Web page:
The connecting thread between all of the music today is Lauren MacColl, an award-winning fiddle player, music scholar, and songwriter from the Black Isle in the Scottish Highlands. MacColl performs in an all-women fiddle quartet, in a trio with singer/harpist Rachel Newton, and in a duo with flautist Calum Stewart, in addition to her solo work, her on-going research into the old music of the Highlands, and collaborations with other musicians. She's released three solo albums to date: When Leaves Fall, Strewn With Ribbons, and Tune Book. "Creating new music is often a response to an encounter with the land, with people, and the emotions that experience evokes," MacColl says (in this short video). "And I'm lucky to live in a particularly beautiful place, with a landscape that never fails to inspire me, both in life and in music."
Above: "Miss Ferguson of Raith/Mary MacDonald," a traditional Scottish march and reel performed by the "chamber-folk" quartet Rant. The group consists of four Scottish fiddlers: Bethany and Jenna Reid from the Shetlands, Lauren MacColl and Sarah-Jane Summers from the Highlands. Their second album, Reverie, is coming out in May, and the trailer for it is lovely.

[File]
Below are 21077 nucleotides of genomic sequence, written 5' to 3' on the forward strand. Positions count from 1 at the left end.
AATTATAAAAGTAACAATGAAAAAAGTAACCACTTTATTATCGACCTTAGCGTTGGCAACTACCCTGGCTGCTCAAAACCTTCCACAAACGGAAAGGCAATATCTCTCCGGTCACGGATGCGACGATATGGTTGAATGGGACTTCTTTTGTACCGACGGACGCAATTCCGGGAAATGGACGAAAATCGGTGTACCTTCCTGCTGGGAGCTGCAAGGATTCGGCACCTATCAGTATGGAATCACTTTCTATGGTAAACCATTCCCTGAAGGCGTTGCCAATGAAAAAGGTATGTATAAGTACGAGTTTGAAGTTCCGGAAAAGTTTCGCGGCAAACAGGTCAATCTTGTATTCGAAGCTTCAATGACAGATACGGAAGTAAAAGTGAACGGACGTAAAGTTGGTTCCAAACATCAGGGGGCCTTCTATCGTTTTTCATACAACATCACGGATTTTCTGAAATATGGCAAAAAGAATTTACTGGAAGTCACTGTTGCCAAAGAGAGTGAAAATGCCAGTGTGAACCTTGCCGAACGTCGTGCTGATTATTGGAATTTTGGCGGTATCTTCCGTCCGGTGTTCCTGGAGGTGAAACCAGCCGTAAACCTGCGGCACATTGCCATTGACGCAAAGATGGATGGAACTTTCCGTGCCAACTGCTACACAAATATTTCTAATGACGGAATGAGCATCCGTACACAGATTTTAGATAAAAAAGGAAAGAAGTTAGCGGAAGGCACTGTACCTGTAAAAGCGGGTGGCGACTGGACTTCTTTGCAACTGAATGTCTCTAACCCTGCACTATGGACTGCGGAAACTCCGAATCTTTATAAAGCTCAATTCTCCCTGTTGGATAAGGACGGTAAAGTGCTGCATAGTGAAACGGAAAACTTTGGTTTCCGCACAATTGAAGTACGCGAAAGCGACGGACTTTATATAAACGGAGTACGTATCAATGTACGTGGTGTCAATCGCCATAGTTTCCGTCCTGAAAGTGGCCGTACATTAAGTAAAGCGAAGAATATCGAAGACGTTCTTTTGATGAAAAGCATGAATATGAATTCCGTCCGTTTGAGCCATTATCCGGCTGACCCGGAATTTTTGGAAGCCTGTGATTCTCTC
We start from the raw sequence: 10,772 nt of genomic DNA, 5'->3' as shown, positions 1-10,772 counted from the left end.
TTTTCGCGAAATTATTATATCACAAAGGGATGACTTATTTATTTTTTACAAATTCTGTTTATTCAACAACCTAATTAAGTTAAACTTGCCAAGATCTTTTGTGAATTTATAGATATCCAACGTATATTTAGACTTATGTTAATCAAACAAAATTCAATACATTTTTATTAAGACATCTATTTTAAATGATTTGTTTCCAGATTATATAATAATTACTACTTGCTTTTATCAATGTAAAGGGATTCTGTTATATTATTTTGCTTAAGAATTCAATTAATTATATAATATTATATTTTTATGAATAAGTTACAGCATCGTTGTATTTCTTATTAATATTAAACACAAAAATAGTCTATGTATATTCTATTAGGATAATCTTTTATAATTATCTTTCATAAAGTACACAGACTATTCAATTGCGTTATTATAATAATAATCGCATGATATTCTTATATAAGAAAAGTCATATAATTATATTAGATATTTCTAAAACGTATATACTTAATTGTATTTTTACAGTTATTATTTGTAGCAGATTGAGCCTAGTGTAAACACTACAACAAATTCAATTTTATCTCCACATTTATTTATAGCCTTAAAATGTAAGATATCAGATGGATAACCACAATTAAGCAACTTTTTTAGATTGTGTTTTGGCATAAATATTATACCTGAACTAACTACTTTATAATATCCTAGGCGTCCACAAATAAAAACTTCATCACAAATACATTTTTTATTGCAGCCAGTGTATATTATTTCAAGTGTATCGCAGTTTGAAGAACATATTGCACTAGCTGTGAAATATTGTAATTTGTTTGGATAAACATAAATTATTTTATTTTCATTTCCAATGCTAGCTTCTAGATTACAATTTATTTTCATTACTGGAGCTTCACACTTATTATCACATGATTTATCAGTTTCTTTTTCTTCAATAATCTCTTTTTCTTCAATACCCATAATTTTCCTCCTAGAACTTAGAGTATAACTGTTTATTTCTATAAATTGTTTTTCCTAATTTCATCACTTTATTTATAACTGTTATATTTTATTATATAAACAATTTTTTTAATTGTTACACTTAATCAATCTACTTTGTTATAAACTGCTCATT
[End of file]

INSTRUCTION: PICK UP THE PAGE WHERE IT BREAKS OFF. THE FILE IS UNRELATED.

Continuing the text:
Below: "Da Haa," performed by Rant. These women are just wonderful.
Above: "Crow Road Croft" performed by Calum Stewart on flute and Lauren MacColl on fiddle. (The names of the backing musicians are not listed.) Stewart & MacColl have recorded one fine album together: Wooden Flute and Fiddle.
And last, for something just a little bit different: The Rachel Newton Trio performs Scottish folk flavored rendition of "Jolene" by Dolly Parton. The trio consists of Rachel Newton on harp, Lauren MacColl on fiddle, and Mattie Foulds on percussion.
Oh heck, here's one more:
Rachel Newton alone this time, with a lovely cover of Hank Williams' "I'm so Lonesome I Could Cry," from her second album, The Shadow Side. Newton plays fiddle and viola in addition to harp, and is based in Glasgow.